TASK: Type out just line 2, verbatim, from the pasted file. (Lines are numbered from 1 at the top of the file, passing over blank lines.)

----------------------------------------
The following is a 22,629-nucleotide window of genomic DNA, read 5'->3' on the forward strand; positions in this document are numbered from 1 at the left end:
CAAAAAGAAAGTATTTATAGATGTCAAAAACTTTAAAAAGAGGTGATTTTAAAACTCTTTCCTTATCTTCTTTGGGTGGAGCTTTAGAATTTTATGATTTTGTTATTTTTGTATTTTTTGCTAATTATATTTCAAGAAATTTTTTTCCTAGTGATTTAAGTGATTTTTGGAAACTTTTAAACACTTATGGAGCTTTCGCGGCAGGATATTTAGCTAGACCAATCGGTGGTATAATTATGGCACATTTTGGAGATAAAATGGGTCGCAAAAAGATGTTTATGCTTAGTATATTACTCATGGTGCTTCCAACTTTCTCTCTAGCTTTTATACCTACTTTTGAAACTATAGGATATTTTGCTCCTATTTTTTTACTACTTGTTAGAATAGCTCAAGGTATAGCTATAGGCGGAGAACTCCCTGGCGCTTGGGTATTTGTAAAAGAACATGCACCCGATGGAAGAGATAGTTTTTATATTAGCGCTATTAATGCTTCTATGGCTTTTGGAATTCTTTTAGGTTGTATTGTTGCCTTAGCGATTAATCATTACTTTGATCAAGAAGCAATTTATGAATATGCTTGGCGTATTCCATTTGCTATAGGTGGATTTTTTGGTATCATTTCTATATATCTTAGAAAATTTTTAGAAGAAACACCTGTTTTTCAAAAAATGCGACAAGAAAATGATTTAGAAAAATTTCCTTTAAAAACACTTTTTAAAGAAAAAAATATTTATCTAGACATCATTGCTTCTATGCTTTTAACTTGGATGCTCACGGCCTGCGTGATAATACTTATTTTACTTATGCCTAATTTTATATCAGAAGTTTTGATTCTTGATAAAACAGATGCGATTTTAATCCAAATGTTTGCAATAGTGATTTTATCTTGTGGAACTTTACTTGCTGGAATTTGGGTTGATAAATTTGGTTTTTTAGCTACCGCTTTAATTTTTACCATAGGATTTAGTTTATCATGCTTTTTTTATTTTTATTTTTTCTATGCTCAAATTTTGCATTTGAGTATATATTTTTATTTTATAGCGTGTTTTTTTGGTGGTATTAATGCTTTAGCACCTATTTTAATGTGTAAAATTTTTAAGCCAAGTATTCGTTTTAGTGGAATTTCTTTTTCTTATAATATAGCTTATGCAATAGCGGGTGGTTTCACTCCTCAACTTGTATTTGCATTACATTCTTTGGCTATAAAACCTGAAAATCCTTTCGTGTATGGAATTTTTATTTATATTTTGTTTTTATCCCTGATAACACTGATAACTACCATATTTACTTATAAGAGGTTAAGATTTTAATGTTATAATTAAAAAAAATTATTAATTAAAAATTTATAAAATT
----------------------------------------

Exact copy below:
CAAAAAGAAAGTATTTATAGATGTCAAAAACTTTAAAAAGAGGTGATTTTAAAACTCTTTCCTTATCTTCTTTGGGTGGAGCTTTAGAATTTTATGATTTTGTTATTTTTGTATTTTTTGCTAATTATATTTCAAGAAATTTTTTTCCTAGTGATTTAAGTGATTTTTGGAAACTTTTAAACACTTATGGAGCTTTCGCGGCAGGATATTTAGCTAGACCAATCGGTGGTATAATTATGGCACATTTTGGAGATAAAATGGGTCGCAAAAAGATGTTTATGCTTAGTATATTACTCATGGTGCTTCCAACTTTCTCTCTAGCTTTTATACCTACTTTTGAAACTATAGGATATTTTGCTCCTATTTTTTTACTACTTGTTAGAATAGCTCAAGGTATAGCTATAGGCGGAGAACTCCCTGGCGCTTGGGTATTTGTAAAAGAACATGCACCCGATGGAAGAGATAGTTTTTATATTAGCGCTATTAATGCTTCTATGGCTTTTGGAATTCTTTTAGGTTGTATTGTTGCCTTAGCGATTAATCATTACTTTGATCAAGAAGCAATTTATGAATATGCTTGGCGTATTCCATTTGCTATAGGTGGATTTTTTGGTATCATTTCTATATATCTTAGAAAATTTTTAGAAGAAACACCTGTTTTTCAAAAAATGCGACAAGAAAATGATTTAGAAAAATTTCCTTTAAAAACACTTTTTAAAGAAAAAAATATTTATCTAGACATCATTGCTTCTATGCTTTTAACTTGGATGCTCACGGCCTGCGTGATAATACTTATTTTACTTATGCCTAATTTTATATCAGAAGTTTTGATTCTTGATAAAACAGATGCGATTTTAATCCAAATGTTTGCAATAGTGATTTTATCTTGTGGAACTTTACTTGCTGGAATTTGGGTTGATAAATTTGGTTTTTTAGCTACCGCTTTAATTTTTACCATAGGATTTAGTTTATCATGCTTTTTTTATTTTTATTTTTTCTATGCTCAAATTTTGCATTTGAGTATATATTTTTATTTTATAGCGTGTTTTTTTGGTGGTATTAATGCTTTAGCACCTATTTTAATGTGTAAAATTTTTAAGCCAAGTATTCGTTTTAGTGGAATTTCTTTTTCTTATAATATAGCTTATGCAATAGCGGGTGGTTTCACTCCTCAACTTGTATTTGCATTACATTCTTTGGCTATAAAACCTGAAAATCCTTTCGTGTATGGAATTTTTATTTATATTTTGTTTTTATCCCTGATAACACTGATAACTACCATATTTACTTATAAGAGGTTAAGATTTTAATGTTATAATTAAAAAAAATTATTAATTAAAAATTTATAAAATT